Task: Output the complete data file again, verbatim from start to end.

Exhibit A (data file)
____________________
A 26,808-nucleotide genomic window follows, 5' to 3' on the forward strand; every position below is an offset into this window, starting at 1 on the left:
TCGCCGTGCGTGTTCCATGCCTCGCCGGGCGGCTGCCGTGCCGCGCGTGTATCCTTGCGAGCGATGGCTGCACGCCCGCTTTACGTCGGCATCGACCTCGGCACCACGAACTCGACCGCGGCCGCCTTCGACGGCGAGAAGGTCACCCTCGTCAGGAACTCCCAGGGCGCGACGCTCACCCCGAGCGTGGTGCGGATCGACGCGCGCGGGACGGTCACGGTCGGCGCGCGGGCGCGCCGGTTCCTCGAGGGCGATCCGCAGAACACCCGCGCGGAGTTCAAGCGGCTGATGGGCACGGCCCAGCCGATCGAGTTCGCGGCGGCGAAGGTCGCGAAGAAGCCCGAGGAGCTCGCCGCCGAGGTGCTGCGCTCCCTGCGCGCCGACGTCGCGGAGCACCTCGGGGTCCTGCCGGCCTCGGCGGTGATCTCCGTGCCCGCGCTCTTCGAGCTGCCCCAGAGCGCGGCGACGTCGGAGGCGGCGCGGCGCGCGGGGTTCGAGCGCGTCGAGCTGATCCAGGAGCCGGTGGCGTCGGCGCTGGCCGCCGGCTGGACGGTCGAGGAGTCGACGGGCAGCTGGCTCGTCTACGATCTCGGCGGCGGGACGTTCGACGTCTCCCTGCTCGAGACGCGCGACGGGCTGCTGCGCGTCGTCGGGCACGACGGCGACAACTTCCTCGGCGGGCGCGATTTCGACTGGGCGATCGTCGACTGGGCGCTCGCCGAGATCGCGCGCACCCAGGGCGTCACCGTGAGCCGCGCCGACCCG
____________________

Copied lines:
A 26,808-nucleotide genomic window follows, 5' to 3' on the forward strand; every position below is an offset into this window, starting at 1 on the left:
TCGCCGTGCGTGTTCCATGCCTCGCCGGGCGGCTGCCGTGCCGCGCGTGTATCCTTGCGAGCGATGGCTGCACGCCCGCTTTACGTCGGCATCGACCTCGGCACCACGAACTCGACCGCGGCCGCCTTCGACGGCGAGAAGGTCACCCTCGTCAGGAACTCCCAGGGCGCGACGCTCACCCCGAGCGTGGTGCGGATCGACGCGCGCGGGACGGTCACGGTCGGCGCGCGGGCGCGCCGGTTCCTCGAGGGCGATCCGCAGAACACCCGCGCGGAGTTCAAGCGGCTGATGGGCACGGCCCAGCCGATCGAGTTCGCGGCGGCGAAGGTCGCGAAGAAGCCCGAGGAGCTCGCCGCCGAGGTGCTGCGCTCCCTGCGCGCCGACGTCGCGGAGCACCTCGGGGTCCTGCCGGCCTCGGCGGTGATCTCCGTGCCCGCGCTCTTCGAGCTGCCCCAGAGCGCGGCGACGTCGGAGGCGGCGCGGCGCGCGGGGTTCGAGCGCGTCGAGCTGATCCAGGAGCCGGTGGCGTCGGCGCTGGCCGCCGGCTGGACGGTCGAGGAGTCGACGGGCAGCTGGCTCGTCTACGATCTCGGCGGCGGGACGTTCGACGTCTCCCTGCTCGAGACGCGCGACGGGCTGCTGCGCGTCGTCGGGCACGACGGCGACAACTTCCTCGGCGGGCGCGATTTCGACTGGGCGATCGTCGACTGGGCGCTCGCCGAGATCGCGCGCACCCAGGGCGTCACCGTGAGCCGCGCCGACCCG